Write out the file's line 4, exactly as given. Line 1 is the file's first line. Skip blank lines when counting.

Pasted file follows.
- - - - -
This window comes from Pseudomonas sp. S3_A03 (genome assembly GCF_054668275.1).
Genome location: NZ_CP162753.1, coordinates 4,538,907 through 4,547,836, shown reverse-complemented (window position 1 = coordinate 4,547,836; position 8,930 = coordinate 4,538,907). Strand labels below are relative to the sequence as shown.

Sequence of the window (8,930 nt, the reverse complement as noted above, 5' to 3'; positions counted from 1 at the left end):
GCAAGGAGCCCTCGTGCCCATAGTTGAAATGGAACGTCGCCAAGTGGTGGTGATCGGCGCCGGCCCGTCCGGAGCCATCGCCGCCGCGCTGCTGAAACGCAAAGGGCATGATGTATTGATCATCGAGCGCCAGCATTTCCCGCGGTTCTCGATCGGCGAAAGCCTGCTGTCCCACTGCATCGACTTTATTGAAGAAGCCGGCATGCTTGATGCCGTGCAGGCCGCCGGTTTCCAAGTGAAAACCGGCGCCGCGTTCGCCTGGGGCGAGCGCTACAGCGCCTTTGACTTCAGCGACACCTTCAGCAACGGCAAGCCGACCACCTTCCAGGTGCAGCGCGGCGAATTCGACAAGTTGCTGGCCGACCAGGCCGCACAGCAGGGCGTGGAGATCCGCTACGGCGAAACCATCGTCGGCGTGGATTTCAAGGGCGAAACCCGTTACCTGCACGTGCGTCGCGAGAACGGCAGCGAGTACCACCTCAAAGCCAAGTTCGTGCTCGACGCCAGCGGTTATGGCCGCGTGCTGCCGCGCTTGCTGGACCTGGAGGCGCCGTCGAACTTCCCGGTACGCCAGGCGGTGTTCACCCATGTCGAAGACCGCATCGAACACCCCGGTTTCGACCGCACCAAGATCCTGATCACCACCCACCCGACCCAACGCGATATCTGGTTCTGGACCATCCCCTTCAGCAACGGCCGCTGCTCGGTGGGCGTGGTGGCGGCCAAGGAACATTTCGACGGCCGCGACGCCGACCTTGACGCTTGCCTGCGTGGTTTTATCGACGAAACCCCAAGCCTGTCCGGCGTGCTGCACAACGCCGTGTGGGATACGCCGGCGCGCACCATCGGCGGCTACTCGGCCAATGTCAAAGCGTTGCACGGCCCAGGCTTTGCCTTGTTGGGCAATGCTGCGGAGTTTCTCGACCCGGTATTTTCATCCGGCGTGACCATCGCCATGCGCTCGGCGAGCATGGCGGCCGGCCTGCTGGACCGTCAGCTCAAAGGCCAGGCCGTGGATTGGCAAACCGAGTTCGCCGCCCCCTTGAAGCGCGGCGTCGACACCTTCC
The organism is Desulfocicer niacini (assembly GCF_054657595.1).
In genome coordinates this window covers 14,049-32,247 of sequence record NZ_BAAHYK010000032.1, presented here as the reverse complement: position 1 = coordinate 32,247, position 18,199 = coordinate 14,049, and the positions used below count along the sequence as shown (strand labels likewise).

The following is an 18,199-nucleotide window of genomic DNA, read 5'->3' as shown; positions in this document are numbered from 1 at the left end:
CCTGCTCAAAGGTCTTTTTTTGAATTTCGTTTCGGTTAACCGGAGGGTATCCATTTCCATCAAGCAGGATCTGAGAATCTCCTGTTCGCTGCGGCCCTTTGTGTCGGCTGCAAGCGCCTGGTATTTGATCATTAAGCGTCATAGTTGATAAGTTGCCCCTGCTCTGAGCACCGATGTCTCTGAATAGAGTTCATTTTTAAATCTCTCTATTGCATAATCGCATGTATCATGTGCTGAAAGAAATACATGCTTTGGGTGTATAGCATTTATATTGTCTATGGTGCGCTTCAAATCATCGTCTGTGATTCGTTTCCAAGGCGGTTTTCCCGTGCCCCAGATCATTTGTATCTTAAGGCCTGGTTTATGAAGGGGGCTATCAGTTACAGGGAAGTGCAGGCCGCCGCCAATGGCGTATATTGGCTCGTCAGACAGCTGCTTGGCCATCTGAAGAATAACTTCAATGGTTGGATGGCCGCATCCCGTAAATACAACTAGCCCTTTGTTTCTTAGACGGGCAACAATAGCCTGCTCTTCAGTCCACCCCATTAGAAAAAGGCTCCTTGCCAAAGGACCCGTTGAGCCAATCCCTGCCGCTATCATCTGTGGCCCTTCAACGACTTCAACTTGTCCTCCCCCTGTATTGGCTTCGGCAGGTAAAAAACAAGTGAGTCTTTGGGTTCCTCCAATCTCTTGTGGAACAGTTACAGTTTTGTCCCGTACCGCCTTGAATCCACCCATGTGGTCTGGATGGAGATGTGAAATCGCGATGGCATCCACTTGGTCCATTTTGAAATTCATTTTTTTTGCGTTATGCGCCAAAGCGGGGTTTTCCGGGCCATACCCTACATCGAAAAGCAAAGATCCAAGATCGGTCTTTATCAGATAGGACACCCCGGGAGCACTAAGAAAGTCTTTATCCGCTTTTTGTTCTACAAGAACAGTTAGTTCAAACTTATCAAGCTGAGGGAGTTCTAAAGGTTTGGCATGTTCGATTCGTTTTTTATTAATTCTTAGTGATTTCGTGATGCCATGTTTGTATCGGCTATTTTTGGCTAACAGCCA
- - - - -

GCAAGGAGCCCTCGTGCCCATAGTTGAAATGGAACGTCGCCAAGTGGTGGTGATCGGCGCCGGCCCGTCCGGAGCCATCGCCGCCGCGCTGCTGAAACGCAAAGGGCATGATGTATTGATCATCGAGCGCCAGCATTTCCCGCGGTTCTCGATCGGCGAAAGCCTGCTGTCCCACTGCATCGACTTTATTGAAGAAGCCGGCATGCTTGATGCCGTGCAGGCCGCCGGTTTCCAAGTGAAAACCGGCGCCGCGTTCGCCTGGGGCGAGCGCTACAGCGCCTTTGACTTCAGCGACACCTTCAGCAACGGCAAGCCGACCACCTTCCAGGTGCAGCGCGGCGAATTCGACAAGTTGCTGGCCGACCAGGCCGCACAGCAGGGCGTGGAGATCCGCTACGGCGAAACCATCGTCGGCGTGGATTTCAAGGGCGAAACCCGTTACCTGCACGTGCGTCGCGAGAACGGCAGCGAGTACCACCTCAAAGCCAAGTTCGTGCTCGACGCCAGCGGTTATGGCCGCGTGCTGCCGCGCTTGCTGGACCTGGAGGCGCCGTCGAACTTCCCGGTACGCCAGGCGGTGTTCACCCATGTCGAAGACCGCATCGAACACCCCGGTTTCGACCGCACCAAGATCCTGATCACCACCCACCCGACCCAACGCGATATCTGGTTCTGGACCATCCCCTTCAGCAACGGCCGCTGCTCGGTGGGCGTGGTGGCGGCCAAGGAACATTTCGACGGCCGCGACGCCGACCTTGACGCTTGCCTGCGTGGTTTTATCGACGAAACCCCAAGCCTGTCCGGCGTGCTGCACAACGCCGTGTGGGATACGCCGGCGCGCACCATCGGCGGCTACTCGGCCAATGTCAAAGCGTTGCACGGCCCAGGCTTTGCCTTGTTGGGCAATGCTGCGGAGTTTCTCGACCCGGTATTTTCATCCGGCGTGACCATCGCCATGCGCTCGGCGAGCATGGCGGCCGGCCTGCTGGACCGTCAGCTCAAAGGCCAGGCCGTGGATTGGCAAACCGAGTTCGCCGCCCCCTTGAAGCGCGGCGTCGACACCTTCC